About study
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Welcome to the UPBEAT trial!

Obesity is a major problem in modern society and we know that women who are heavy at the start of pregnancy can be at risk of almost every pregnancy complication particularly diabetes, and the baby can grow too large. This can cause problems at birth and longer term health issues for the child.  The UPBEAT trial aimed to find out whether, by making changes to the food obese pregnant women eat and increasing physical activity reduces these problems, and leads to improved long term health for mother and child.


 The UPBEAT trial was funded by the UK National Institute for Health Research (NIHR).

The original study finished recruiting in 2014, but we are still following up the UPBEAT families to see what impact the intervention has had. If you took part in the original research and would like to take part in the follow-up study please contact the UPBEAT Team at

We welcome applications for the use of the UPBEAT trial data and samples from the academic and scientific community. If you are interested in accessing the data please contact Lucilla Poston ( and request an UPBEAT research application form to complete and return. All applications are considered by the UPBEAT Scientific Advisory Committee.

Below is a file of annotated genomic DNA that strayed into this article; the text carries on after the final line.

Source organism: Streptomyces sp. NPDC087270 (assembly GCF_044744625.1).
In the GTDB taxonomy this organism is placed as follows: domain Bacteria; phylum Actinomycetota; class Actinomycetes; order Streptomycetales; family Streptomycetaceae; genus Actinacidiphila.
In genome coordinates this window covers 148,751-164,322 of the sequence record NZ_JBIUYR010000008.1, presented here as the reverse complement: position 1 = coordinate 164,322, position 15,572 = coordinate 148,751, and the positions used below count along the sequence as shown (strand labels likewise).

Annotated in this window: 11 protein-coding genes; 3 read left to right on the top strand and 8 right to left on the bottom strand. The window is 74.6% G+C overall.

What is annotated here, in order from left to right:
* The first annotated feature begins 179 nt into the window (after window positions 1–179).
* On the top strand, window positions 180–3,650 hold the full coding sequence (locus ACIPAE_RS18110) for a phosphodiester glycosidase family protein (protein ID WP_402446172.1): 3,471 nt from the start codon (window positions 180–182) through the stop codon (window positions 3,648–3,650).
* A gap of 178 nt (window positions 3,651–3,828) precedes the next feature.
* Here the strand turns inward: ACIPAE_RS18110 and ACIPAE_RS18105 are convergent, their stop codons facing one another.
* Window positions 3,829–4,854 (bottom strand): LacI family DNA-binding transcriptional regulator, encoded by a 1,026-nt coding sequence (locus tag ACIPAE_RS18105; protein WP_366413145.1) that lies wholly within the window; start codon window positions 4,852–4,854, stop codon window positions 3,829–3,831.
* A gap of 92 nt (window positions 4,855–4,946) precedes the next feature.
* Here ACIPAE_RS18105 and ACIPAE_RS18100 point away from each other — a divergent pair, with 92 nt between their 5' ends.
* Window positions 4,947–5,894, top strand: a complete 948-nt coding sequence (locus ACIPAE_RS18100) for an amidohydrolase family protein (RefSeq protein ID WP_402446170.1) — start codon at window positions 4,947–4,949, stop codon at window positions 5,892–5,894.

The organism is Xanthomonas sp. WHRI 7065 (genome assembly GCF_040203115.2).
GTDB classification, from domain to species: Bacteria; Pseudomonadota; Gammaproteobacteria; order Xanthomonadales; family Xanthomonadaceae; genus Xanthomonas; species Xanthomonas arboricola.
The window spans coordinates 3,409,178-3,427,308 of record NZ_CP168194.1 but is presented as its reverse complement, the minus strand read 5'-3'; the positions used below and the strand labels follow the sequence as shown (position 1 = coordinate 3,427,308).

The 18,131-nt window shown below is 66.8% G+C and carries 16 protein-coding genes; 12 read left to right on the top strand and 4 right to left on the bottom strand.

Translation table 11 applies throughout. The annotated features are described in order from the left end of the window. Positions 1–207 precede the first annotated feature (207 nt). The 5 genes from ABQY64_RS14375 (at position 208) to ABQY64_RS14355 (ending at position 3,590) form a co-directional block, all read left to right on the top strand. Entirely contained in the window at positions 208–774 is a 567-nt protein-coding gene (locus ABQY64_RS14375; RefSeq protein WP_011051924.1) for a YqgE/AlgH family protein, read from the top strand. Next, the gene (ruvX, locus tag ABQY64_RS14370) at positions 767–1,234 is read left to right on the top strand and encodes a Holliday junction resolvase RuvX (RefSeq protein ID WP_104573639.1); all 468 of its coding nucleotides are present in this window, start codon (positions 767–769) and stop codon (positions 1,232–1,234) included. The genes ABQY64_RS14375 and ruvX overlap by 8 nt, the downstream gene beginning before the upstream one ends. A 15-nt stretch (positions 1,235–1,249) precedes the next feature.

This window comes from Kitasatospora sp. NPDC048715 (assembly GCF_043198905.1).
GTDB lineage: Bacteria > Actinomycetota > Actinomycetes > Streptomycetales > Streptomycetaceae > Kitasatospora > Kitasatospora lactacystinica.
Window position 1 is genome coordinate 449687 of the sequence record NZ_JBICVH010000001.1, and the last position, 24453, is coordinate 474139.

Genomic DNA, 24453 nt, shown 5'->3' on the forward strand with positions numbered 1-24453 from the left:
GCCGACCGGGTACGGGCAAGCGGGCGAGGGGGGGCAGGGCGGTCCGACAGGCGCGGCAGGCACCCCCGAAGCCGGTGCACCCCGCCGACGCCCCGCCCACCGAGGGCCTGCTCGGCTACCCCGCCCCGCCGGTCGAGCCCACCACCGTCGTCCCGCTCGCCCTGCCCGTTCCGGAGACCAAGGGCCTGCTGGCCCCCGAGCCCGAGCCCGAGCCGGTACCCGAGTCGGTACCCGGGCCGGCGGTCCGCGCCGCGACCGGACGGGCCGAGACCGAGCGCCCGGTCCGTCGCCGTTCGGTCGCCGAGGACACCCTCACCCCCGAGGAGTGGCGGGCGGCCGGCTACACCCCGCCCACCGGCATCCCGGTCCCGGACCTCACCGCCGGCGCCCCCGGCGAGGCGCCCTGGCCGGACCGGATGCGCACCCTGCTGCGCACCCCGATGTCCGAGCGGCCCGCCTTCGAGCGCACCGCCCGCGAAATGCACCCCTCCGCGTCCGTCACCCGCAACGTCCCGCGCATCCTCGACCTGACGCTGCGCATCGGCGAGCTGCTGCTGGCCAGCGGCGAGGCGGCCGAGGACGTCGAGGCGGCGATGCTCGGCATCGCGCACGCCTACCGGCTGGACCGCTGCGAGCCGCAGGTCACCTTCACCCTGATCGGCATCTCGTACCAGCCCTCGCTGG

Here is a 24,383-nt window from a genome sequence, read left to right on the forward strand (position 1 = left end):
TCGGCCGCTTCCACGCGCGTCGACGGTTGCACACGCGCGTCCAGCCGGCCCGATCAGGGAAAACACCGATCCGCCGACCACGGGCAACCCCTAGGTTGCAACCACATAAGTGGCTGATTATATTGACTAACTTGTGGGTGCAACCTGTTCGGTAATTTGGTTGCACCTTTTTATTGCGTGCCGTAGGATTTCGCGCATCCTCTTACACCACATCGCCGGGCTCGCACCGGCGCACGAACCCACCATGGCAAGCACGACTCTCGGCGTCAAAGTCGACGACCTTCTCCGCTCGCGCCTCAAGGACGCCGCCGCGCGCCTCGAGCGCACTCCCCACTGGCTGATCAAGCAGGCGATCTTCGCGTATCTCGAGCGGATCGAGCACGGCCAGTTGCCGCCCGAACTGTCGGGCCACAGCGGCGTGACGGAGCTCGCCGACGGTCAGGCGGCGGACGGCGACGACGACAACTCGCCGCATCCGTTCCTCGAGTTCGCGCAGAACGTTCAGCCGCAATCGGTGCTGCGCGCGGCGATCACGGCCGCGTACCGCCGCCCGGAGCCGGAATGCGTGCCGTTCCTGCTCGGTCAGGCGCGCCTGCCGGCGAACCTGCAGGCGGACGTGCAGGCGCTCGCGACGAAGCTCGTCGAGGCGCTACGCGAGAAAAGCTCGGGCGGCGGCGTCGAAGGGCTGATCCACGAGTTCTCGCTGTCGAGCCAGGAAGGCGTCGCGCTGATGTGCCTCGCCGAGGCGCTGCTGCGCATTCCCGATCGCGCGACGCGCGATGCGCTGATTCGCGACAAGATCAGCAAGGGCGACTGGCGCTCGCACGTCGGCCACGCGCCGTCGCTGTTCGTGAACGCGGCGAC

Children of UPBEAT update [2022-10-05]

After the success of the original UPBEAT trial and UPBEAT TEMPO hearts, we are pleased to announce our upcoming project, Children of UPBEAT.

This follow-up study is being funded by the British Heart Foundation and will be looking at UPBEAT children now aged around 9-11 years-old, to assess their cardiovascular structure and function.

The results of the original UPBEAT trial and the three-year follow-up have shown evidence of behavioral intervention (diet and physical activity) conducted with the mother having a protective effect on the child’s cardiovascular health. This suggests a prolonged positive impact of the intervention on the health of children. Conversely, there was evidence of sub-clinical cardiovascular changes in children born to women with a high body mass index (BMI) and who had not received the behavioral intervention. These changes may amplify with time and could predispose some children to cardiovascular complications.

Therefore, Children of UPBEAT is aiming to once more recruit UPBEAT mothers and their children to better understand the relationship between maternal BMI and offspring cardiovascular health. This will be a nationwide study, being run at four sites: London, Newcastle, Manchester and Glasgow and we aim to recruit 700-800 participants.